Source: Pablo Sanchez Bosch2, Sean Corcoran2 and Katja Brückner1,2,3
1Eli and Edythe Broad Center of Regeneration Medicine and Stem Cell Research
2Department of Cell and Tissue Biology,
3Cardiovascular Research Institute, University of California San Francisco, San Francisco, CA, USA
Rapid Amplification of cDNA Ends (RACE) is a technique that allows amplification of full-length cDNA from mRNA by extending to the 3’ or 5’ end, even without prior knowledge of the sequence (Frohman et al., 1988). In contrast to regular PCR, it uses only one specific PCR primer and a second non-specific primer that will indiscriminately bind to most mRNAs. Depending on whether the area to be amplified is on the 3’ or 5’ end of the mRNA, the second primer is chosen to bind the polyA tail (3’ end) or a synthetic linker added to all transcripts (5’ end). These primer combinations are known to yield “one-sided” or “anchored” PCR due to PCR amplification using the known sequence of one side- 3’ or 5’(Ohara et al., 1989). The approach allows the capture of gene-specific rare mRNAs that otherwise would be hard to detect, e.g. because of their relatively low expression or unknown complete sequence (Frohman et al., 1988).
RACE is initiated with a reverse transcription step (RT) to synthetize single stranded complimentary DNA (cDNA) from mRNA. This is followed by two consecutive PCRs that amplify the cDNA fragments from a gene of interest. To perform RACE, the sequence of the gene of interest must be at least partially known, as it is needed to design the gene-specific primers (GSPs; Frohman, 1994; Liu and Gorovsky, 1993). As the second primer pair is a generic primer that will anneal to all transcripts present in the sample, the specificity of the PCR reactions is reduced. RACE is therefore ideally performed with two nested PCRs to lower the chances of amplifying non-specific transcripts (Figure 1). Depending on the direction of amplification relative to the GSP, the technique is categorized as 5’ or 3’ RACE (Figure 1).
3’ RACE (Figure 1A) takes advantage of the poly(A) tail present in mRNAs as a generic binding site for the non-specific primer. This simplifies the technique, as one can synthetize cDNA by using oligo (dT) primers. GSPs are located in the 5’ region of the transcripts. This RACE variant allows the detection of transcript variants and different 3’ UTRs (Scotto Lavino et al., 2007a). In 5’ RACE (Figure 1B), GSPs are located in the 3’ region of the gene. To be able to use a non-specific primer that binds to all transcripts, an adapter that serves as generic primer binding site is attached to the 5’ RNA ends. To attach the adapter to the mRNA, the 5’ cap that protects mRNAs against exonucleases and promotes translation must be removed (Bird et al., 2016). Opposed to 3’ RACE, 5’ RACE helps finding differential 5’ splice variants and alternative 5’ UTRs (Scotto Lavino et al., 2007b).
Here we will perform 3’ RACE to identify and isolate different transcript variants using the known 5’ sequence (Figure 2A) encoded by the Drosophila dSmad2 (Smox) gene. dSmad2, a fly Smad protein, is an important transducer of Activin-β signaling, a pathway of the TGF-β superfamily. dSmad2 regulates multiple cellular processes, such as cell proliferation, apoptosis and differentiation (Upadhyay et al., 2017). As differentially spliced transcripts of dSmad2 may have different functions in the adult fly, a first step in exploring these potential functions is to assess all transcript variants of dSmad2 at this developmental stage.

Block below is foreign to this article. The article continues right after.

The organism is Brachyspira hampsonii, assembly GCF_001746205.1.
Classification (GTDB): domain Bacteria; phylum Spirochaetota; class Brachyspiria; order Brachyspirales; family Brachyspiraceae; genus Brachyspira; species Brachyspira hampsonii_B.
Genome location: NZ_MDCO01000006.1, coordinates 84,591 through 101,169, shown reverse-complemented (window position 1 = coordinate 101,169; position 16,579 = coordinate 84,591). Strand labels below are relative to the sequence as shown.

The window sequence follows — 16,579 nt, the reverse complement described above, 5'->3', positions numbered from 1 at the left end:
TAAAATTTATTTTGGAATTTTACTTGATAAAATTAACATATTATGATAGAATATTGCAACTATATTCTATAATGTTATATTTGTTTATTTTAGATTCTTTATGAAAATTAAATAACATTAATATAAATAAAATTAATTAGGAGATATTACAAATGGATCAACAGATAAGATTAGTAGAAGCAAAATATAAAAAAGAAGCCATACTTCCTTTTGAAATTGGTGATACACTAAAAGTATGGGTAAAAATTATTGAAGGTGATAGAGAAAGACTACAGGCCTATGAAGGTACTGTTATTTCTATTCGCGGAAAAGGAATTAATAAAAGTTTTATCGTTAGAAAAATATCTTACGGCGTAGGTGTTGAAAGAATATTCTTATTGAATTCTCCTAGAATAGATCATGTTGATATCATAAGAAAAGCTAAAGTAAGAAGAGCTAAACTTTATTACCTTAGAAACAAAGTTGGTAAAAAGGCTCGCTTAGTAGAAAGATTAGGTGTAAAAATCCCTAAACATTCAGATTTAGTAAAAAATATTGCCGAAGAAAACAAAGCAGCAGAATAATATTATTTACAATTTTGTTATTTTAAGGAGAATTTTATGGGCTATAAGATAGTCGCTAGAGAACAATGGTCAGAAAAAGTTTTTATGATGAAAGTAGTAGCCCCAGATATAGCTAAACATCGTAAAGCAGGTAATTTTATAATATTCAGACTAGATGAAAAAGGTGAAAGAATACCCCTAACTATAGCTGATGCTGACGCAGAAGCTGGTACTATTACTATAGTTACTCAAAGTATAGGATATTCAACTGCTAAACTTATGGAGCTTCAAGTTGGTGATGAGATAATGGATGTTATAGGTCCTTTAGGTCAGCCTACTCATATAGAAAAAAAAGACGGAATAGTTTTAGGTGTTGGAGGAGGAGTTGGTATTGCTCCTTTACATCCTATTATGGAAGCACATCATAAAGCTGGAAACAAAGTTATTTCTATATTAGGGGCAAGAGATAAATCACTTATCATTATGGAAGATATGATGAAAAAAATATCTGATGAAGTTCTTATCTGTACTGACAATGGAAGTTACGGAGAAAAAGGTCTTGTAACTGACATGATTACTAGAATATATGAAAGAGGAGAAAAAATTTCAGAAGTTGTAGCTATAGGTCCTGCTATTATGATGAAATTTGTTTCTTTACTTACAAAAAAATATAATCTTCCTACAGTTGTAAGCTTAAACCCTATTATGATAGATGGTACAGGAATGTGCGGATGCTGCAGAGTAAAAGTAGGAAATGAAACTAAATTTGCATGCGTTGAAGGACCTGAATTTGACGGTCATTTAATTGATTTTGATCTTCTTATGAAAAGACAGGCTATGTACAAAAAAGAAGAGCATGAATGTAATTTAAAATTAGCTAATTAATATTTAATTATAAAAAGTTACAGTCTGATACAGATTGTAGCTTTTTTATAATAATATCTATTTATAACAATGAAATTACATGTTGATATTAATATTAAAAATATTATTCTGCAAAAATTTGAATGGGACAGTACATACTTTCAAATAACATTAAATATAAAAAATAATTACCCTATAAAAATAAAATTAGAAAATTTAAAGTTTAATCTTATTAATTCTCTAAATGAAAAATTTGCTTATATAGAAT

1. Experiment set up for 3’ RACE
- Design a 5’ specific primer for a gene of interest (gene specific primer 1, GSP-1). It must be highly specific, as it is the only primer that introduces specificity. Therefore, a relatively long primer would be preferable (typical length around 24 nucleotides, Tm ranging from 55-65˚C).
- Design a second, nested primer (GSP-2), i.e. the primer should be located 3’ of GSP-1. This step is optional, but performing a second PCR with a nested primer will increase the yield and specificity of the PCR for the gene of interest. The primers used to amplify dSmad2 cDNAs are listed in Table 2.
2. Synthesis of cDNA
- Extract RNA from samples, using an RNA extraction method or kit following the manufacturer’s protocol. Treat the samples with DNase to avoid amplification of genomic DNA. In our example, we extracted RNA from 10 whole adult flies.
- Measure the RNA concentration using a microvolume spectrophotometer and adjust with RNase free water to a maximum of 100 ng/μl if needed.
- Prepare cDNA in a reverse transcription (RT) reaction, using a kit recommended for RACE. Prepare a master mix, with the following reagents per sample:
- 4 μl Reverse transcription buffer (5x)
- 2 μl Oligo(dT)20 primer (an oligo consisting of 20 deoxythymidines)
- 10 μl RNA (max. 1 μg)
- 3 μl ddH2O
- 1 μl reverse transcriptase
- TOTAL: 20 μl
- Incubate the reaction for 90 min at 42ºC. Include a negative control omitting reverse transcriptase.
- Inactivate the reverse transcriptase by incubating at 85ºC for 5 min.
- In order to dilute DNA levels for efficient PCR, add 80 μl TE buffer to bring the total volume to 100 μl.
3. Amplification of cDNA fragments
- Prepare the first-round amplification PCR mix by using a high-fidelity (HF) Taq polymerase:
- 4 μl 5x HF Taq polymerase buffer
- 0.4 μl dNTP mix (10 mM each)
- 1 μl GSP1 primer (10 μM)
- 1 μl Oligo(dT)20 primer (10 μM)
- 1 μl cDNA template
- 0.2 μl HF Taq DNA polymerase
- 12.4 μl ddH2O
- Total: 20 μl
- Run the PCR by using the PCR1 program (Table 1). Include a negative control using as template the original RNA product without RT. Further, a ‘no primer’ control may be included.